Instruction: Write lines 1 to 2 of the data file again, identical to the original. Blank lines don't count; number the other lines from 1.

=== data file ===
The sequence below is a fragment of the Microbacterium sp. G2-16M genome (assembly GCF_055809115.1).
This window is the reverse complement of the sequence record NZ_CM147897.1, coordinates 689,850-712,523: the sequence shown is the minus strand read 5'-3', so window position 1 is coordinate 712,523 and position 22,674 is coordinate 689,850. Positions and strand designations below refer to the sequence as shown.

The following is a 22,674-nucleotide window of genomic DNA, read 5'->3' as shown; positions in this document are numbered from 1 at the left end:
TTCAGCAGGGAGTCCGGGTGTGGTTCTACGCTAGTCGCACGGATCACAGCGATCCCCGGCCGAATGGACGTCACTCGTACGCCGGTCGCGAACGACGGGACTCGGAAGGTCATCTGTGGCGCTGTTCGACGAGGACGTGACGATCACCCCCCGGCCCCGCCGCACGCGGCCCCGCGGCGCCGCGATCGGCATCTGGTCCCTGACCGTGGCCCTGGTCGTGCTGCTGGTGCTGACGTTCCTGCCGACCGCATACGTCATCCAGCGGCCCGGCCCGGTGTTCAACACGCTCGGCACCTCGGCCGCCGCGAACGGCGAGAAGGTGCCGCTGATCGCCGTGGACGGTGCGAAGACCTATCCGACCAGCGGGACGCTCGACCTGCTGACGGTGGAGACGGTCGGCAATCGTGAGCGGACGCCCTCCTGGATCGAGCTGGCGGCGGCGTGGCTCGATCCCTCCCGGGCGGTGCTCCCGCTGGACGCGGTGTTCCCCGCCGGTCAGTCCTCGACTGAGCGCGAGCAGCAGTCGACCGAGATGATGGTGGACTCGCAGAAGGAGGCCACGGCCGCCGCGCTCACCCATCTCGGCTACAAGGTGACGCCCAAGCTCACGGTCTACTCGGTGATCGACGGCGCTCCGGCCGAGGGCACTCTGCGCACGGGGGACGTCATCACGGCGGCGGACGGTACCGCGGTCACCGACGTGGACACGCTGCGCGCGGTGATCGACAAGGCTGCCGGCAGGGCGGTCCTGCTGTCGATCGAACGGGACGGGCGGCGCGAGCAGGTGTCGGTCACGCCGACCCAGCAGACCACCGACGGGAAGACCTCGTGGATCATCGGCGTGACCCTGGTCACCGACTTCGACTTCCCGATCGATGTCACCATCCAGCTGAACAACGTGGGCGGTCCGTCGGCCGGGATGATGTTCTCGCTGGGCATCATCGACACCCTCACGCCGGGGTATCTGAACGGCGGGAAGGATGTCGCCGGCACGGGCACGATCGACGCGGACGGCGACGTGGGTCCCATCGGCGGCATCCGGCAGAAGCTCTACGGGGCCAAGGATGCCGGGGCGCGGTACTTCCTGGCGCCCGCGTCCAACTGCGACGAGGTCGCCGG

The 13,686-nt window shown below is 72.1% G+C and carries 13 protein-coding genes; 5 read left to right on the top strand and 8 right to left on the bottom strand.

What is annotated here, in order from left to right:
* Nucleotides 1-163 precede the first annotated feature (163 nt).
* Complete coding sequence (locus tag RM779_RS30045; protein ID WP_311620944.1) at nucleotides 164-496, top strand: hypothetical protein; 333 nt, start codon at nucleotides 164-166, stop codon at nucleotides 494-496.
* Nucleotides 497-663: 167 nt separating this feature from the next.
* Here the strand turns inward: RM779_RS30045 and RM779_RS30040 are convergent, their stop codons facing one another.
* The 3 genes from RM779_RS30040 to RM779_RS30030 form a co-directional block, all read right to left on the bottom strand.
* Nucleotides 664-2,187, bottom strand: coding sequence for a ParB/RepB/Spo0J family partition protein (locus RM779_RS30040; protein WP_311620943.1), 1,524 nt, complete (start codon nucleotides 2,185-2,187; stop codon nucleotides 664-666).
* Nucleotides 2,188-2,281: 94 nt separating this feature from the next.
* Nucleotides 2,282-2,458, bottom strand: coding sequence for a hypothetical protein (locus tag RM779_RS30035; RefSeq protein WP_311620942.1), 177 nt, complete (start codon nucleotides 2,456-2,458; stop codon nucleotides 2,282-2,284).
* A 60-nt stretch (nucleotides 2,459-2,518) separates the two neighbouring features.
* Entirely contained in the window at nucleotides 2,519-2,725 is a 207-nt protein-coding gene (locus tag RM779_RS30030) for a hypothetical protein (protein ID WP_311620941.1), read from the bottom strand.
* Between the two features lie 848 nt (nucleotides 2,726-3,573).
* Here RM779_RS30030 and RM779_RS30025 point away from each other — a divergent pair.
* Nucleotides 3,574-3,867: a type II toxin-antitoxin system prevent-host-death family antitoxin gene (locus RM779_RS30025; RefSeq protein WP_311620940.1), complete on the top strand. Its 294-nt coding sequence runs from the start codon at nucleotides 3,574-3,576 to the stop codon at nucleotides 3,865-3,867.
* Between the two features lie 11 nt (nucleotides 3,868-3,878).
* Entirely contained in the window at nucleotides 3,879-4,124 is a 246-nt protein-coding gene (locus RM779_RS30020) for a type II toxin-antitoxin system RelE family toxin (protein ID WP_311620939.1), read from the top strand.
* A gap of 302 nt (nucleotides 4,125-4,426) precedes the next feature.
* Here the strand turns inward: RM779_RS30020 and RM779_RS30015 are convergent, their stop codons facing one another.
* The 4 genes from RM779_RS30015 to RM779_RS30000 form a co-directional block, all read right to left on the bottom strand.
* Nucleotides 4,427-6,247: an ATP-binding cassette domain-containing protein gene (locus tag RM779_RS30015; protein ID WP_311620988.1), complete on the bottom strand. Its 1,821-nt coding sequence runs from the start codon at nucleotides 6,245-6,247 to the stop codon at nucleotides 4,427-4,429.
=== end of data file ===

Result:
The sequence below is a fragment of the Microbacterium sp. G2-16M genome (assembly GCF_055809115.1).
This window is the reverse complement of the sequence record NZ_CM147897.1, coordinates 689,850-712,523: the sequence shown is the minus strand read 5'-3', so window position 1 is coordinate 712,523 and position 22,674 is coordinate 689,850. Positions and strand designations below refer to the sequence as shown.